The Alberta Issue
All told, removing the tar-like bitumen from the sands, along with its upgrading and refining into synthetic oil, emits more greenhouse gases than conventional oil. The exact number, however, varies and often seems to depend on who is fronting the study with government and the oil industry downplaying emissions. A 2009 study by the Alberta Energy Research Institute — an Alberta government organization — puts the figure at anywhere from zero to 45 percent greater than conventional oil. But scientists on the advisory committee of that study have not supported its conclusions, claiming bias because it is heavily weighted towards a comparison with production of conventional dirty fuels. Other studies, such as a Pembina report of 2005, claim the greenhouse gas emissions from tar sands are about three times more than conventional oil. Whatever the precise number, the fact remains that tar sands annually pump about 36 million metric tons of greenhouse gases into the atmosphere, or about five percent of Canada’s total emissions. And these emissions are expected to triple if current expansion plans are realized.Canada’s emissions problem is not nationwide. It is essentially generated by one province — Alberta — and by one culprit: tar sands. This massive deposit of tar-like, oil-laden sand, lying under an area larger than the state of Florida, represents the world’s second largest oil reserve. The potential contribution of the sands to global warming is enormous — depending on the type and efficiency of the extraction process, as well as other variables such as forest destruction and emissions from tailings ponds.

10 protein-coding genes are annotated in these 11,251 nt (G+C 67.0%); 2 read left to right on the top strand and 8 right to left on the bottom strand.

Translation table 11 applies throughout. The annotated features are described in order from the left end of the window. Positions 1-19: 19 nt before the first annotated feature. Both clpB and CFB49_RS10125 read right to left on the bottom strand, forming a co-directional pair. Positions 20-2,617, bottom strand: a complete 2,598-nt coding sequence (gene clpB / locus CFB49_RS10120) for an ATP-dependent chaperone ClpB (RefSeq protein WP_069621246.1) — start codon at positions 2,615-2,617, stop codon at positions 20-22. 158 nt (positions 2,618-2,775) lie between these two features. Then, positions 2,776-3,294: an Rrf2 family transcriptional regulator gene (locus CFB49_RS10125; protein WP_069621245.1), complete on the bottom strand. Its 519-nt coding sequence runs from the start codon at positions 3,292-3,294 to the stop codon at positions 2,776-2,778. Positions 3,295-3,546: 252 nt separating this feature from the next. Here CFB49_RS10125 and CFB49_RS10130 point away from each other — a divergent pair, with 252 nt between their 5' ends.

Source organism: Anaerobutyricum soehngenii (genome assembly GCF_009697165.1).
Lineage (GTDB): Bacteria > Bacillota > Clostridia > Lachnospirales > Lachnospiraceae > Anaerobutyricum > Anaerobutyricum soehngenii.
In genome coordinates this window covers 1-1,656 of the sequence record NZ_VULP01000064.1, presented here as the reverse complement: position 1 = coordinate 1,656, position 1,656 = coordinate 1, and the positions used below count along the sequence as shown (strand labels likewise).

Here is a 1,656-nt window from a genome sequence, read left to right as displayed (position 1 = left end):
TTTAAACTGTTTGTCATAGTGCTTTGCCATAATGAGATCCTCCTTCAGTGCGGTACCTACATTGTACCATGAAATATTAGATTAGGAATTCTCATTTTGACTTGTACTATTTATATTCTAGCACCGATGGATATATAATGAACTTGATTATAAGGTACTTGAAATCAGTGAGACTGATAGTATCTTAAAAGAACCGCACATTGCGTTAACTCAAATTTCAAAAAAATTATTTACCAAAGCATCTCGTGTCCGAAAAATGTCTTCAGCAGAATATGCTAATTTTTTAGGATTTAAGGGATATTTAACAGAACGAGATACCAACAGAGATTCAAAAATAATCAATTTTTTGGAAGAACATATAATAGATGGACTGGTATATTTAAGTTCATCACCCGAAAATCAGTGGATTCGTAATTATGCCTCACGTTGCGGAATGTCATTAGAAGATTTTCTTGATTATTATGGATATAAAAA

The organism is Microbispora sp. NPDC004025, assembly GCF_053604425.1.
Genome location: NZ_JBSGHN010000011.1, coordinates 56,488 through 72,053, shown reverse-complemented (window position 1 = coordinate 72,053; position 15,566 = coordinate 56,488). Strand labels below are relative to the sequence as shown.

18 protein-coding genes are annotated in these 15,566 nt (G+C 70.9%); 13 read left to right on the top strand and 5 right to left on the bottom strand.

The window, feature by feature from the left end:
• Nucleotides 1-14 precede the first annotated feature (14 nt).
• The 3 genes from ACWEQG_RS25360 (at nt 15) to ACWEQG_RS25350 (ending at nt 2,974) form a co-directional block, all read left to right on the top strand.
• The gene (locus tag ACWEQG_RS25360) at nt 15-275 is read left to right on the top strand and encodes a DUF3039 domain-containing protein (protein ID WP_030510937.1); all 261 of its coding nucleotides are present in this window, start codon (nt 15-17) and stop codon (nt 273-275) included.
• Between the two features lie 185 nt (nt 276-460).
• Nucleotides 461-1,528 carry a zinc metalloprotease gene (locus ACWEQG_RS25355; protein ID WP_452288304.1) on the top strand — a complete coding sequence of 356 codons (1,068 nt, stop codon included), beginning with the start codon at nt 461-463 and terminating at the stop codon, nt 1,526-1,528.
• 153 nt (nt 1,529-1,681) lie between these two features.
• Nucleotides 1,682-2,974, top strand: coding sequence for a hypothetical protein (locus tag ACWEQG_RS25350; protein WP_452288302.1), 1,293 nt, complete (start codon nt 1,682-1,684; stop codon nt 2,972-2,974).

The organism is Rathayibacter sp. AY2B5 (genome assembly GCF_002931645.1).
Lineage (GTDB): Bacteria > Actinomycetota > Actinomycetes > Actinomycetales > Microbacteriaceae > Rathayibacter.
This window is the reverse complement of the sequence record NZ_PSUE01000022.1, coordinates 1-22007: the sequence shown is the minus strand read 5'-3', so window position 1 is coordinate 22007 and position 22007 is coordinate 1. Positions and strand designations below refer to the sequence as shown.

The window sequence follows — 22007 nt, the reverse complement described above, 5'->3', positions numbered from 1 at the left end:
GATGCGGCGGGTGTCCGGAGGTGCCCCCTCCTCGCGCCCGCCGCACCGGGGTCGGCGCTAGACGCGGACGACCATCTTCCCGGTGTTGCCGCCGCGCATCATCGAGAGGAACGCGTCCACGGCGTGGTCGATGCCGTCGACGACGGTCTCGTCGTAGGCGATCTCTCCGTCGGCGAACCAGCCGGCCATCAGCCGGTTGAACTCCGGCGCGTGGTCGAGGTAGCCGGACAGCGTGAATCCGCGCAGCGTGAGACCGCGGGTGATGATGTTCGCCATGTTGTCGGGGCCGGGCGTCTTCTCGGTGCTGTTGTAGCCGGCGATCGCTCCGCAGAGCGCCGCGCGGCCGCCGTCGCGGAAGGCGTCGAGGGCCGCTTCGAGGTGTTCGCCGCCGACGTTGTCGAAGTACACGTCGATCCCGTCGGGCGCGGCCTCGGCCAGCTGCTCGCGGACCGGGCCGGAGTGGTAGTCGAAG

Over the last decade, tax breaks and new technologies have opened the tar sands to extensive exploitation. Projects worth more than $100 billion have spread like fire throughout the northern Athabasca region, destroying vast swaths of Alberta’s boreal forest — one of the world’s great carbon sinks — as they tear away the land to get at the rich, black substance below. Proof of their value belches through the refinery and upgrader stacks that crowd the open pit mines of northern Alberta and flows through an expanding pipeline network that leads south to the United States, supplying almost five percent of America’s crude oil needs, where the oil is further refined.
Although it is home to just 10 percent of Canada’s 33 million people, Alberta is responsible for about 70 percent of the country’s oil production. With its refineries, gas flaring, coal-fired power plants, and tar sands processing, the province spews out one-third of Canada’s greenhouse gases. That figure is expected to rise as high as 50 percent by 2025 as emissions from mining, oil and gas extraction, and refining increase substantially. One tailings pond — the so-called Mildred Lake pond — produces the equivalent in methane of half a million head of cattle per day. Indeed, from 2004 to 2007 alone Alberta’s emissions from fossil fuel extraction increased 57 percent “largely due to increased activity in the Alberta oil sands,” says Canada’s 2009 National Inventory Report on greenhouse gases. Since 1990, emissions from Alberta’s mining oil sands plus oil and gas extraction increased more than 600 percent. And only 3.6 percent of the oil sands region has been tapped.